- Em dashes: Do not type two consecutive hyphens with no space on either side to indicate an em dash — like this. Em dashes should not have spaces on either side of them. In other words: “The rain in Spain—it’s very heavy—stays mainly in the plain.” Em dashes should also be used for attribution: i.e. “To be or not to be. . .”—Hamlet.
- En dashes: En dashes should be used to indicate movement toward in pages, dates, direction, contest, or to separate compound words from each other: i.e., pp. 120–150; 1750–1820; London–Paris; Franco–Prussian war, San Francisco–based.
- Please do not use the “ellipses” character if you have one.
- Special characters: Do not change the font in order to depict a certain character or symbol. Keep a log of any characters you are unable to depict with your program and submit the log with your manuscript/file.
- Lantern uses numbered notes, which are numbered consecutively through each chapter (beginning with 1 for the first note in each chapter). Note numbers in the text should be superscript.
- The numbers introducing the notes themselves in the back-matter should be typed as regular text, followed by a period: 1. All notes should appear together at the end of the manuscript, with the chapter number/title heading each section. Begin each note on a new line.
- In the notes, book titles should be in italics (not underlined or in bold). Poems or articles should be in quote marks, and journals should be in italics.
- Whichever style in which you choose to format your bibliography, ensure that you are (a) consistent, (b) accurate, and (c) professional. Do not assume that an editor will tidy up your bibliography for you.
- We recommend using The Chicago Manual of Style, which we have provided for you below. Hanging indents are preferred.
|Printed Book||Format: |
Last Name, First Name. Title of Work: Subtitle. Publication City: Publisher, Date of Publication, Pages Referenced.
Grazer, Brian, and Charles Fishman. A Curious Mind: The Secret to a Bigger Life. New York: Simon & Schuster, 2015, p. 37.
1. Grazer and Fishman, Curious Mind, 37.
|Journal Article||Format: |
Last Name, First Name. “Title of Article.” Title of Journal Volume Number, Issue Number (Date of Publication): Page Numbers. DOI, URL, or Name of Database.
LaSalle, Peter. “Conundrum: A Story about Reading.” New England Review 38, no. 1 (2017): pp. 95-109. Project MUSE.
1. LaSalle, “Conundrum,” 101.
|News or Magazine Article||Format: |
Last Name, First Name. “Title of Article.” Magazine Title, Publication Date. URL.
Mead, Rebecca. “The Prophet of Dystopia,” New Yorker, April 17, 2017, 43.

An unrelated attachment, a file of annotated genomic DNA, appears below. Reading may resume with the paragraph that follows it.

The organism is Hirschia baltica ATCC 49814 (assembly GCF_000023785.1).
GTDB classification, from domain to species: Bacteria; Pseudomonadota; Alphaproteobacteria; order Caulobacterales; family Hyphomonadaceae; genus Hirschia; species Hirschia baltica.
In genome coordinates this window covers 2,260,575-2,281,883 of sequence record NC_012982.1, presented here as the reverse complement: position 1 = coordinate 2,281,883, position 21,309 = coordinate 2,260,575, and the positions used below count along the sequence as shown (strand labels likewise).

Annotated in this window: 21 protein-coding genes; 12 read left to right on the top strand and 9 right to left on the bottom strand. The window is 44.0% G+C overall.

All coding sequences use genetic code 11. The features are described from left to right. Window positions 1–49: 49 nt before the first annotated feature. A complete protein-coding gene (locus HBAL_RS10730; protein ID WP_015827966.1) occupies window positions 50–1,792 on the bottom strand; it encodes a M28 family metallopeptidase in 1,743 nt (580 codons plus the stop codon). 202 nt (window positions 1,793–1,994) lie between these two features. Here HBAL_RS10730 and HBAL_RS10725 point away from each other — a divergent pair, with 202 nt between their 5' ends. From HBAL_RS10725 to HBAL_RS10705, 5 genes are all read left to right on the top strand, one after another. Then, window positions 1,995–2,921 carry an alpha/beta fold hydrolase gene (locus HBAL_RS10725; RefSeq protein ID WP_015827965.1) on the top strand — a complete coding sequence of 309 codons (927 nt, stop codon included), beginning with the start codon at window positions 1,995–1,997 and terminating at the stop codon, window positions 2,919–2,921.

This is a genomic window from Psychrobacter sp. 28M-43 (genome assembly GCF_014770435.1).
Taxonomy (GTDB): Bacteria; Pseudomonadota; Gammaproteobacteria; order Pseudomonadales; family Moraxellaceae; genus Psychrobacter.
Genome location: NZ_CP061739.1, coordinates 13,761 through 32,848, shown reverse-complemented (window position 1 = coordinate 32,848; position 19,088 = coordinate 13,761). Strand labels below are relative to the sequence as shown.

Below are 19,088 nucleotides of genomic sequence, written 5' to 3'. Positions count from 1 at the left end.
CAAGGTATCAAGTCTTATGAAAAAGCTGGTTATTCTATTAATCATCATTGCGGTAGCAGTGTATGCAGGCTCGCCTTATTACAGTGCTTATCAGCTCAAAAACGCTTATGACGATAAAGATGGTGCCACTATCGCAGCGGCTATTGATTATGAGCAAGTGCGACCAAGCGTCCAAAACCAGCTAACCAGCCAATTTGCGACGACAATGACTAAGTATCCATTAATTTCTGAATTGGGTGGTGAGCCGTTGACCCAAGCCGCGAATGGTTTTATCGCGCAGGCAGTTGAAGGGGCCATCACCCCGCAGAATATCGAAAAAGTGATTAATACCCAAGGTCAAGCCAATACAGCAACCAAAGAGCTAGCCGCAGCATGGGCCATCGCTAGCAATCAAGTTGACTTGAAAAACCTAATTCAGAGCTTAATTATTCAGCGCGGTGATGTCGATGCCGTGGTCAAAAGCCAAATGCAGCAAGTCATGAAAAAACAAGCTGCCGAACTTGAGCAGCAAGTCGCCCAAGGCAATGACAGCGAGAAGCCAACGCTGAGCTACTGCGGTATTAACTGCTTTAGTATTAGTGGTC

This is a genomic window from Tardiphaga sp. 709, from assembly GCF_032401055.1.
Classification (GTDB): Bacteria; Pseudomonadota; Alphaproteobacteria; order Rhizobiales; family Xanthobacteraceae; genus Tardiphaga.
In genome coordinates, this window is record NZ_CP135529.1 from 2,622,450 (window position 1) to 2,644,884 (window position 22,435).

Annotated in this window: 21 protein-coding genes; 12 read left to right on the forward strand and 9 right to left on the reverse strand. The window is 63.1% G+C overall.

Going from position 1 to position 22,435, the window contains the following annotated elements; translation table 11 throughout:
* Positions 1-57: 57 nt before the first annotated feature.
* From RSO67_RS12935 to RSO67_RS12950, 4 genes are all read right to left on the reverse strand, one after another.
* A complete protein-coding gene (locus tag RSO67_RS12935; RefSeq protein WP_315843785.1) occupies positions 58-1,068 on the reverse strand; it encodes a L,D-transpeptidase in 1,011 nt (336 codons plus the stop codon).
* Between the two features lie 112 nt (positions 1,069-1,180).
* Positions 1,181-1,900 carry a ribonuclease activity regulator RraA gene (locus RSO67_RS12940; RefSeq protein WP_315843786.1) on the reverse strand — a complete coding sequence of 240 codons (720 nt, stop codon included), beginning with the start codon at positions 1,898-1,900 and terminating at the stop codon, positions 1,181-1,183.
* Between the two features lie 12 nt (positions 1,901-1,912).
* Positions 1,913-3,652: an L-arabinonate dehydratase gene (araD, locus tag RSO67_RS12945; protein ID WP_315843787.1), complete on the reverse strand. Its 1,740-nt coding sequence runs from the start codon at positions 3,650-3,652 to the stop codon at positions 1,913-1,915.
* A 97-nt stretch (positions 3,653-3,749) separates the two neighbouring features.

Samuelson, Kate. “Here’s How Much Snow the ‘Bomb Cyclone’ Dropped on the East Coast,” Time, January 5, 2018, http://time.com/5089443/snow-totals-bomb-cyclone-east-coast/.
1. Mead, “Dystopia,” 47.
2. Samuelson, “‘Bomb Cyclone.'”
Author. “Title of Webpage.” Website Name. Last Modified Date. URL.
Name of YouTube channel, “Title of Video,” Publication Date, video, Length or Timestamp, URL.
Wall Street Journal, “How Hong Kong Protesters Evade Surveillance With Tech,” September 16, 2019, video, 6:46, https://youtu.be/32KTKXZZ-BI.
1. Wall Street Journal, “Protesters Evade Surveillance.”
Production Schedule & General Timeline
The table below tells you what generally happens after you submit your “final” manuscript.
|Production Schedule||General Timeline|
|1.||Initial review by editorial that will either be approved or sent back to the author for revision.||Roughly one month after final submission.|
|2.||Copyedited and edited by Lantern.||Roughly 4-8 weeks depending on schedule.|
|3.||Copyedited version reviewed by editor and author.||Roughly one month.|
|4.||Your manuscript is typeset.||Roughly 3-4 weeks.|
|5.||Final blurbs are submitted by the author then incorporated into the design.||Typeset version is used by author to solicit blurbs and foreword. 3-5 weeks.|
|6.||Front/back cover and spine are created.||Roughly 2-3 weeks, author reviews mockups.|
|7.||Your manuscript is read/proofed one final time and reviewed by editorial and author.||Roughly 2-3 weeks.|
|8.||Printing quote is obtained, printing is scheduled and printed. Pandemic supply chain issues have been impacting this.||5-6 weeks|
|9.||Your book is published and warehoused, preorders and author gratis copies are fulfilled. Warehousing is also taking longer due to pandemic/supply chain issues.||Roughly one month excluding international|
|10.||During this time, social media activity starts to happen, a digital review copy and any marketing collateral are created, your book is posted on our website, an author profile is created, and authors are cross-promoting with Lantern.||Throughout the process|
Books are scheduled a pub date around the time your contract is signed. We typically work 2-3 years out unless you are submitting a complete manuscript at the time of signing. Our distributor requires book metadata (title, general page and image count, list price, pub date, etc.) roughly ten months before you book is published. We handle that. Your book is slotted into one of two “seasons.” Example: 2024 = 24A (Feb-Aug) and 24B (Sept-Jan) designated with a specific date (we use Tuesday and spread pub dates out).
Please note that it takes roughly 9-12 months to produce your book once your manuscript is submitted including your review of materials during the process. Schedules will shift when information and content is missing. If deadlines are missed, printing bottlenecks develop, and holiday schedules also impact printing. This can delay publication. Our collective goal is to publish your book on or slightly ahead of the scheduled publishing date. Being late impacts many things negatively and can be costly. Your editor will schedule time to review this document with you after your book contract is finalized to discuss and answer any questions.